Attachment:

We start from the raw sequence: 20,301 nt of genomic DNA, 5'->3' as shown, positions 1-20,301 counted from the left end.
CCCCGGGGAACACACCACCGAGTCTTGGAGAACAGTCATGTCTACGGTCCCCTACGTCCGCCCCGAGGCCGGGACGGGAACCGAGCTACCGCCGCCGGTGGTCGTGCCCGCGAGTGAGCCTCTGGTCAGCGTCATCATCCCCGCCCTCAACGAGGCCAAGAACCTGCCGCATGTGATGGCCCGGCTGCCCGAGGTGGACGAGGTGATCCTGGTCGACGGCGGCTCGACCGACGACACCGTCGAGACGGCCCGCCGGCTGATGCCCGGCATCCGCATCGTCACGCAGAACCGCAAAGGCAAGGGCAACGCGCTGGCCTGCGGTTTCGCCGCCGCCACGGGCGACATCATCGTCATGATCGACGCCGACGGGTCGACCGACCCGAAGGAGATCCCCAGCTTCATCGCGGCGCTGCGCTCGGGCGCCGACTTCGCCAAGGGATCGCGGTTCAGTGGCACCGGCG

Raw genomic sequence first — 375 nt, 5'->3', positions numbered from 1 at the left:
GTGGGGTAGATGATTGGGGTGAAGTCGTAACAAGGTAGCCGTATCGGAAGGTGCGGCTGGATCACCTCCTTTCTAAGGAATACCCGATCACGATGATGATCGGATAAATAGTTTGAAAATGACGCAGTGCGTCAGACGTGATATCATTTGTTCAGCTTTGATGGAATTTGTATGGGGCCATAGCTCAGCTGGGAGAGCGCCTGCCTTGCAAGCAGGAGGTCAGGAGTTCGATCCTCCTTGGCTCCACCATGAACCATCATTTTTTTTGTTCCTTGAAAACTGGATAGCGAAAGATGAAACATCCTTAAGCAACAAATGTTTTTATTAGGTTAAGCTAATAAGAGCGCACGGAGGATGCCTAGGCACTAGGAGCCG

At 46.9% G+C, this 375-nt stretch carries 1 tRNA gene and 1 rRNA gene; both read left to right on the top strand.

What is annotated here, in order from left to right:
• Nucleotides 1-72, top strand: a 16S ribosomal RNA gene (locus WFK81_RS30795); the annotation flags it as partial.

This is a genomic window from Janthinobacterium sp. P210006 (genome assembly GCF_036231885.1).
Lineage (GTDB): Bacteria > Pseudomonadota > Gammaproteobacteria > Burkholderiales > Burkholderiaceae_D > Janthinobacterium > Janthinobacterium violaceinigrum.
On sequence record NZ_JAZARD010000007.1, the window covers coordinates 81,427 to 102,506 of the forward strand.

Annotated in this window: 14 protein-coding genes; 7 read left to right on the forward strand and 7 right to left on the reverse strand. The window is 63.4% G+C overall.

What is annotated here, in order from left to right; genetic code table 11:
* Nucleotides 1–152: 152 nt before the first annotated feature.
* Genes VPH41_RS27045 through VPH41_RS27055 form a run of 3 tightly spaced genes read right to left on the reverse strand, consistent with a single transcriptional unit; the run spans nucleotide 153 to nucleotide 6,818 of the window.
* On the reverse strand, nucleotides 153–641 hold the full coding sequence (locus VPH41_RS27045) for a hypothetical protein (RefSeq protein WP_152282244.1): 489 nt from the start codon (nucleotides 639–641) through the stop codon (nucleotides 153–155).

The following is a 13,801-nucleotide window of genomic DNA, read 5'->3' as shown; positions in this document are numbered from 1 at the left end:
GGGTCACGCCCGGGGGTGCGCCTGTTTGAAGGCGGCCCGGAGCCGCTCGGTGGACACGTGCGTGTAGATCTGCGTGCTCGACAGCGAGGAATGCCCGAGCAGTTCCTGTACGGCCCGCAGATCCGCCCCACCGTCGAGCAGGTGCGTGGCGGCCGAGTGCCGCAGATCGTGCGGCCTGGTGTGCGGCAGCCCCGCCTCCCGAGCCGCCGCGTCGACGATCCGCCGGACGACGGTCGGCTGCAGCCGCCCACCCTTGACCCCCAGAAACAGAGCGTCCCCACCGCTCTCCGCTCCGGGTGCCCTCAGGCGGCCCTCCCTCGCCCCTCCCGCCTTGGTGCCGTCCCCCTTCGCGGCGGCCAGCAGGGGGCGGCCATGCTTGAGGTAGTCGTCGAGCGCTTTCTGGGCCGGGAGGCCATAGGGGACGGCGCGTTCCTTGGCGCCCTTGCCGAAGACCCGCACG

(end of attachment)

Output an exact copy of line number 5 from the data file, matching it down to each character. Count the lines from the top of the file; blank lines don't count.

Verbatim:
At 46.9% G+C, this 375-nt stretch carries 1 tRNA gene and 1 rRNA gene; both read left to right on the top strand.